Provence Literary Books

Click on the picture of the book to see reviews, price and to buy. If you live in the USA, this is the right page for you, if you are in the UK/Ireland please click here. Provence high-brow selection

Provence

Ford Madox Ford spent his last years near Toulon. In "Provence" (1935), he explores both the place and the idea of it: 'not a country nor the home of a race, but a frame of mind'.

 

Caesar's Vast Ghost

The author Lawrence Durrell lived in Provence for 30 years, his last book is a homage to the land he loved: part travelogue, part writer's notebook, part autobiography.

 

Luminous Debris

An exploration of the landscapes of Provence and the Languedoc, focusing on a particular place or artifact and musing on the meaning of things. Not for the faint-hearted.
 

The Fly-Truffler

Most unusual story of a truffle-loving linguist's romance with the spirit of his dead wife. Lyrical, poetic, and evocative of the Luberon landscapes it is set in. The author lived here for many years.




Seeking Provence

Unearthing a Provence beyond the idea of a holiday home for the summer, this book explores the cultural idiosyncrasies and deeply anchored heritage of this Mediterranean land. It reflects on a way of life that is still worth living today.
 

Old Provence

First published in 1905, Old Provence provides a remarkable insight not only into the area's history and architecture, but also its literary and cultural significance, from the ancients to the turbulent middle ages.
 

Provence: A Cultural History

Through its architecture, literature, and popular culture, this book analyzes and celebrates the identity of a region famous for its pastis and pétanque.
 

Two Towns in Provence

Two Towns in Provence brings together M.F.K. Fisher's unforgettable portraits of Aix-en-Provence and Marseille, which she describes as "my picture, my map, of a place and therefore of myself."
  Books by people who moved to Provence (and are not Peter Mayle) 

Perfume from Provence
Charming account of an English couple's life in a Provence village, filled with sights and scents, builders, village fetes, quirky locals - like Peter Mayle but from the 1930s.

 

Village in the Vaucluse
In the 1950s the author lived for a year in the then-isolated village of Roussillon in the Luberon. It's a sociological study of life in provincial France but full of interesting anecdotes.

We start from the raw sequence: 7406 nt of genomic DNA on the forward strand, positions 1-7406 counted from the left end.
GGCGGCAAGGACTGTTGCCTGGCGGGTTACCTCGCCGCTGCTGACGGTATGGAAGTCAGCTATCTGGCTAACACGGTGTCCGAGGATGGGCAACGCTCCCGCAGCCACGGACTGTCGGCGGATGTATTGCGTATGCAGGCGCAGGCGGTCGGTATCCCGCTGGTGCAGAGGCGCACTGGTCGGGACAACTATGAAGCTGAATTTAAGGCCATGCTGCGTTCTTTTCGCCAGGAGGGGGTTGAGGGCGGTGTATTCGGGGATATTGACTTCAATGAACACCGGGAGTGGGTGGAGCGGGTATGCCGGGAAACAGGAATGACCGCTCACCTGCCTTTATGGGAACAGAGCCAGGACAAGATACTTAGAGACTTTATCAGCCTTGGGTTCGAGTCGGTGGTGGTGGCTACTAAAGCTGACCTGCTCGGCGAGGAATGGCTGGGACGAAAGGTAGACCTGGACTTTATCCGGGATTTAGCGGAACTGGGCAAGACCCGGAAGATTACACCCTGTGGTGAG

A Farmhouse in Provence
What happens when a Vogue travel editor marries a Frenchman and buys a ruined farmhouse and vineyard near Avignon? Pretty much this...
 

Luberon Garden
A British landscape gardener recounts anecdotes of life in the Luberon through the prism of garden projects and clients, as well as the landscaping of his own garden near Lacoste.



Provence je t'aime

The adventures of an American couple who buy a house in Provence and exchange their hectic, urban existence for a tranquil, rural lifestyle, focusing on the food, the wine and the ambiance of life among the vineyards.
 
Ten Years in Provence
The twist here is that this couple moved to a city rather than the countryside, this is an account of more than a decade in Aix-en-Provence, living as the locals do.
 
Love in Provence
What happens when you chaperone 50 red-blooded American college students for a year to a study abroad program in Aix-en-Provence, and fall in love yourself.
  


 

Have you thought about a Kindle?
Rather than pack a ton of books for your trip to Europe, you could get a Kindle , an electronic book reader that can download and store up to 3,500 books, as well as your usual newspapers or magazines. There are over 850,000 titles to choose from on Amazon. I was very impressed by the screen on the new Kindle, it is as easy to read as a book. The Kindle comes in two flavors, one with 3G and one without:

 

 



What the reviews say about the Kindle:

"New Kindle leaves rivals farther back." - New York Times

"Kindle's winning combination of noteworthy upgrades—an improved screen, better battery life, lighter weight, and lower price—vaults it to the top of the e-book reader category." - CNet

"Simply put, it's the best dedicated ebook reader you can buy… Amazon has managed to increase the contrast on the Kindle in a way that sets it above the Nook, Sony Readers, or any other dedicated ebook reader we've tested." - PC Magazine